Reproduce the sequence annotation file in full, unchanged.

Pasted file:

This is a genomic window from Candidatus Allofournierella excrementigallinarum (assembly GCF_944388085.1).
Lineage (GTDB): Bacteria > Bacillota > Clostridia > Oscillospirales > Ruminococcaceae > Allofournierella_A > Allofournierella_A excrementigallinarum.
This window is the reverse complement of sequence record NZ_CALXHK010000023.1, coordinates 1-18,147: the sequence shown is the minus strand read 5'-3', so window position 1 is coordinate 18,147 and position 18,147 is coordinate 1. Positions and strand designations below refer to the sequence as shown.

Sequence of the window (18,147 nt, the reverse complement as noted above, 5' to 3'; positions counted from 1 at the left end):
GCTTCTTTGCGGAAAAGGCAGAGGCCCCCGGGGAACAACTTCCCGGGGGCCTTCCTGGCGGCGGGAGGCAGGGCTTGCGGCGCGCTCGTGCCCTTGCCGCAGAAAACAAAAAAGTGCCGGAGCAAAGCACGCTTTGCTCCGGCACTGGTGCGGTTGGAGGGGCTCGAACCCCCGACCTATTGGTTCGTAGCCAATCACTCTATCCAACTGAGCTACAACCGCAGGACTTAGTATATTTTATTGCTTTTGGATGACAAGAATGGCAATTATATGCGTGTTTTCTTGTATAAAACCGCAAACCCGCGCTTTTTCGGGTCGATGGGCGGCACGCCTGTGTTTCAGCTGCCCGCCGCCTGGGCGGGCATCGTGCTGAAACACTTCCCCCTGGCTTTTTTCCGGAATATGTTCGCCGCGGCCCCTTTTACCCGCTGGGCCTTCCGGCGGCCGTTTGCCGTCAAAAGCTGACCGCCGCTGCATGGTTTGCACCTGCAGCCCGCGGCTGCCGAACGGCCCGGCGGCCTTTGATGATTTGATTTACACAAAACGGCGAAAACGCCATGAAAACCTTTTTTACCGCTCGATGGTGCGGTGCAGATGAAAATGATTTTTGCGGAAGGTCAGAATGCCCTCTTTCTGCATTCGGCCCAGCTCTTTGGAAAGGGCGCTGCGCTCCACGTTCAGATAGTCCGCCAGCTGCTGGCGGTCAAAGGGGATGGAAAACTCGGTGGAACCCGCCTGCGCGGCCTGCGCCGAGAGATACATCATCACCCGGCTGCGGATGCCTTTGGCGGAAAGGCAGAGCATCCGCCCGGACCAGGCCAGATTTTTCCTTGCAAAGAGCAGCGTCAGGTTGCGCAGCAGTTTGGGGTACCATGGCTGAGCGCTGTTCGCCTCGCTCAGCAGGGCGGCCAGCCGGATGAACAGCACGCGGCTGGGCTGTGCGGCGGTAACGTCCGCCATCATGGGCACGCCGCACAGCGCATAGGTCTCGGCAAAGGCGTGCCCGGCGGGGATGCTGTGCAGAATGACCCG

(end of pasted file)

This is a genomic window from Candidatus Allofournierella excrementigallinarum (assembly GCF_944388085.1).
Lineage (GTDB): Bacteria > Bacillota > Clostridia > Oscillospirales > Ruminococcaceae > Allofournierella_A > Allofournierella_A excrementigallinarum.
This window is the reverse complement of sequence record NZ_CALXHK010000023.1, coordinates 1-18,147: the sequence shown is the minus strand read 5'-3', so window position 1 is coordinate 18,147 and position 18,147 is coordinate 1. Positions and strand designations below refer to the sequence as shown.

Sequence of the window (18,147 nt, the reverse complement as noted above, 5' to 3'; positions counted from 1 at the left end):
GCTTCTTTGCGGAAAAGGCAGAGGCCCCCGGGGAACAACTTCCCGGGGGCCTTCCTGGCGGCGGGAGGCAGGGCTTGCGGCGCGCTCGTGCCCTTGCCGCAGAAAACAAAAAAGTGCCGGAGCAAAGCACGCTTTGCTCCGGCACTGGTGCGGTTGGAGGGGCTCGAACCCCCGACCTATTGGTTCGTAGCCAATCACTCTATCCAACTGAGCTACAACCGCAGGACTTAGTATATTTTATTGCTTTTGGATGACAAGAATGGCAATTATATGCGTGTTTTCTTGTATAAAACCGCAAACCCGCGCTTTTTCGGGTCGATGGGCGGCACGCCTGTGTTTCAGCTGCCCGCCGCCTGGGCGGGCATCGTGCTGAAACACTTCCCCCTGGCTTTTTTCCGGAATATGTTCGCCGCGGCCCCTTTTACCCGCTGGGCCTTCCGGCGGCCGTTTGCCGTCAAAAGCTGACCGCCGCTGCATGGTTTGCACCTGCAGCCCGCGGCTGCCGAACGGCCCGGCGGCCTTTGATGATTTGATTTACACAAAACGGCGAAAACGCCATGAAAACCTTTTTTACCGCTCGATGGTGCGGTGCAGATGAAAATGATTTTTGCGGAAGGTCAGAATGCCCTCTTTCTGCATTCGGCCCAGCTCTTTGGAAAGGGCGCTGCGCTCCACGTTCAGATAGTCCGCCAGCTGCTGGCGGTCAAAGGGGATGGAAAACTCGGTGGAACCCGCCTGCGCGGCCTGCGCCGAGAGATACATCATCACCCGGCTGCGGATGCCTTTGGCGGAAAGGCAGAGCATCCGCCCGGACCAGGCCAGATTTTTCCTTGCAAAGAGCAGCGTCAGGTTGCGCAGCAGTTTGGGGTACCATGGCTGAGCGCTGTTCGCCTCGCTCAGCAGGGCGGCCAGCCGGATGAACAGCACGCGGCTGGGCTGTGCGGCGGTAACGTCCGCCATCATGGGCACGCCGCACAGCGCATAGGTCTCGGCAAAGGCGTGCCCGGCGGGGATGCTGTGCAGAATGACCCG